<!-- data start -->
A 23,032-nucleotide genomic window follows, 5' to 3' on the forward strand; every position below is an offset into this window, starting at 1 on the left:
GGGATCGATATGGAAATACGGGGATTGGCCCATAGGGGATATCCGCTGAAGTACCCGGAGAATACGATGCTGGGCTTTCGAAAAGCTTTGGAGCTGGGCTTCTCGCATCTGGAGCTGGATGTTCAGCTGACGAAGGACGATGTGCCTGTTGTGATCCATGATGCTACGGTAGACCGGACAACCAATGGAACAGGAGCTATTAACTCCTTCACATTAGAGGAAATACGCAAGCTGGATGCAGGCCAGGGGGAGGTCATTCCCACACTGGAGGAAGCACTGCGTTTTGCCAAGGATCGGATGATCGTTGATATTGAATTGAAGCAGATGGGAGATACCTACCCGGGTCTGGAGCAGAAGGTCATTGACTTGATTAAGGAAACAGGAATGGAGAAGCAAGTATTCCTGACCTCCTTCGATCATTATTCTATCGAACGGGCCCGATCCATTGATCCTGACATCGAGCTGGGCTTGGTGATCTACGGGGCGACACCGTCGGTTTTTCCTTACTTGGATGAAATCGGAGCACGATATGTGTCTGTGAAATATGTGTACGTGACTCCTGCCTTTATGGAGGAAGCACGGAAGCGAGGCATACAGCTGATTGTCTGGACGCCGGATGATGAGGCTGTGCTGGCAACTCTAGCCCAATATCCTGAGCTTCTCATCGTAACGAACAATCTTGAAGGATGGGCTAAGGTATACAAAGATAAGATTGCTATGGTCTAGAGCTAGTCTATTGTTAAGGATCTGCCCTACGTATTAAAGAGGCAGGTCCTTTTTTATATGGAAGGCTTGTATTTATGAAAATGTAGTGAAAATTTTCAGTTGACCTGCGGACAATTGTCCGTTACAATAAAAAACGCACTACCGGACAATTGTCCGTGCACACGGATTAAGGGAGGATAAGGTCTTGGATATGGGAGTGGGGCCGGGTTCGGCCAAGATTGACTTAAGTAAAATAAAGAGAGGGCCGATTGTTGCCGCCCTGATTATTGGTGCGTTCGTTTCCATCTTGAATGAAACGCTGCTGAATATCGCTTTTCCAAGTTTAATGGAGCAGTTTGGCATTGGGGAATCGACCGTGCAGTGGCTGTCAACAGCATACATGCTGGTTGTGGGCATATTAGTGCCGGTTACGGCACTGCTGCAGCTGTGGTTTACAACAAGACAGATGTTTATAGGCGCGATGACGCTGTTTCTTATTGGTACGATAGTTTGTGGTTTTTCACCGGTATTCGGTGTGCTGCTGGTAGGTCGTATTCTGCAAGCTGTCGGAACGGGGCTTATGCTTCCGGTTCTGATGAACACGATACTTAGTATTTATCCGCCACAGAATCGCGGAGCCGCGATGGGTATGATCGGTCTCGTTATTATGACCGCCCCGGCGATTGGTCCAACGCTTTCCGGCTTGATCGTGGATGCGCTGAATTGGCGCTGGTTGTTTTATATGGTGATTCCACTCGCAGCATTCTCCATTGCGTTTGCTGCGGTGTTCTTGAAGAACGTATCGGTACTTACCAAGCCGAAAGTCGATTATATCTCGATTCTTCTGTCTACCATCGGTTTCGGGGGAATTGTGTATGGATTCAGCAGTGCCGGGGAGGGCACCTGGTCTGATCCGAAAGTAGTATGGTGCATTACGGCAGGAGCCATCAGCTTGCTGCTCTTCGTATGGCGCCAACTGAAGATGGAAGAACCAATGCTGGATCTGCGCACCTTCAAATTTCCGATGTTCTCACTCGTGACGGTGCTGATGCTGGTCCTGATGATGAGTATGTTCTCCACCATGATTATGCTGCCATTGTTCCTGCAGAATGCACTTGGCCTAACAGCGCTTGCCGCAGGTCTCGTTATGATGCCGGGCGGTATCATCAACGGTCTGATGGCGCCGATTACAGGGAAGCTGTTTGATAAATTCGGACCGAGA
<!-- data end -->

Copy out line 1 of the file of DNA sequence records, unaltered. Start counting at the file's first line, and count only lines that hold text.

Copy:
A 23,032-nucleotide genomic window follows, 5' to 3' on the forward strand; every position below is an offset into this window, starting at 1 on the left: